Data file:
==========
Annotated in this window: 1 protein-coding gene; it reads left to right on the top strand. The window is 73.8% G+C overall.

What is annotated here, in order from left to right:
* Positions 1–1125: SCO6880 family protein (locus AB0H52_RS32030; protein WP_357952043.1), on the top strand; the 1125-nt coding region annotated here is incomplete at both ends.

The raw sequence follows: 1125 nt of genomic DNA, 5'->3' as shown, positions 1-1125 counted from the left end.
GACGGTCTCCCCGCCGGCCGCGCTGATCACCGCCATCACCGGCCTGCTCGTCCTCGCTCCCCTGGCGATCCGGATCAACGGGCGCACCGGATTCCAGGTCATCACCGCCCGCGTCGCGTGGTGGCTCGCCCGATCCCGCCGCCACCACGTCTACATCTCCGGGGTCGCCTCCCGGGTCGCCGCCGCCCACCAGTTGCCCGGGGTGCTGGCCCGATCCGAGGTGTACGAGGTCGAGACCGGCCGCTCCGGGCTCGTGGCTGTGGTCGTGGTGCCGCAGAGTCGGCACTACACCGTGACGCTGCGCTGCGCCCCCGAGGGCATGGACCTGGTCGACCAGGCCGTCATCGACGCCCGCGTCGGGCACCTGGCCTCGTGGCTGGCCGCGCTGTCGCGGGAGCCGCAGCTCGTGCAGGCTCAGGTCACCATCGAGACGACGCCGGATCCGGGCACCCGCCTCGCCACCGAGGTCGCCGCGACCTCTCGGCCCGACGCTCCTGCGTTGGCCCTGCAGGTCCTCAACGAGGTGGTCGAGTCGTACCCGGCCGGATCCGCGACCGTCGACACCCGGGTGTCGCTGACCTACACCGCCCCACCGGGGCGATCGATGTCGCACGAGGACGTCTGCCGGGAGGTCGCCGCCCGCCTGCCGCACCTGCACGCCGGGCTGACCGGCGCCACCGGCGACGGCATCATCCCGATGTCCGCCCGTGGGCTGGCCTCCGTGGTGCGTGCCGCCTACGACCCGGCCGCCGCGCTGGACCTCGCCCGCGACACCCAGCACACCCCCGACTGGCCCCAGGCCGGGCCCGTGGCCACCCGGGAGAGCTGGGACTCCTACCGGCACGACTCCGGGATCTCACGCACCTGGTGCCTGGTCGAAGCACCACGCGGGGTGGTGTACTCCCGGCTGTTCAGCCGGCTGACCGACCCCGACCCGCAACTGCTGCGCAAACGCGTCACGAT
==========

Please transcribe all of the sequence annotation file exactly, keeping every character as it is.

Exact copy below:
Annotated in this window: 1 protein-coding gene; it reads left to right on the top strand. The window is 73.8% G+C overall.

What is annotated here, in order from left to right:
* Positions 1–1125: SCO6880 family protein (locus AB0H52_RS32030; protein WP_357952043.1), on the top strand; the 1125-nt coding region annotated here is incomplete at both ends.

The raw sequence follows: 1125 nt of genomic DNA, 5'->3' as shown, positions 1-1125 counted from the left end.
GACGGTCTCCCCGCCGGCCGCGCTGATCACCGCCATCACCGGCCTGCTCGTCCTCGCTCCCCTGGCGATCCGGATCAACGGGCGCACCGGATTCCAGGTCATCACCGCCCGCGTCGCGTGGTGGCTCGCCCGATCCCGCCGCCACCACGTCTACATCTCCGGGGTCGCCTCCCGGGTCGCCGCCGCCCACCAGTTGCCCGGGGTGCTGGCCCGATCCGAGGTGTACGAGGTCGAGACCGGCCGCTCCGGGCTCGTGGCTGTGGTCGTGGTGCCGCAGAGTCGGCACTACACCGTGACGCTGCGCTGCGCCCCCGAGGGCATGGACCTGGTCGACCAGGCCGTCATCGACGCCCGCGTCGGGCACCTGGCCTCGTGGCTGGCCGCGCTGTCGCGGGAGCCGCAGCTCGTGCAGGCTCAGGTCACCATCGAGACGACGCCGGATCCGGGCACCCGCCTCGCCACCGAGGTCGCCGCGACCTCTCGGCCCGACGCTCCTGCGTTGGCCCTGCAGGTCCTCAACGAGGTGGTCGAGTCGTACCCGGCCGGATCCGCGACCGTCGACACCCGGGTGTCGCTGACCTACACCGCCCCACCGGGGCGATCGATGTCGCACGAGGACGTCTGCCGGGAGGTCGCCGCCCGCCTGCCGCACCTGCACGCCGGGCTGACCGGCGCCACCGGCGACGGCATCATCCCGATGTCCGCCCGTGGGCTGGCCTCCGTGGTGCGTGCCGCCTACGACCCGGCCGCCGCGCTGGACCTCGCCCGCGACACCCAGCACACCCCCGACTGGCCCCAGGCCGGGCCCGTGGCCACCCGGGAGAGCTGGGACTCCTACCGGCACGACTCCGGGATCTCACGCACCTGGTGCCTGGTCGAAGCACCACGCGGGGTGGTGTACTCCCGGCTGTTCAGCCGGCTGACCGACCCCGACCCGCAACTGCTGCGCAAACGCGTCACGAT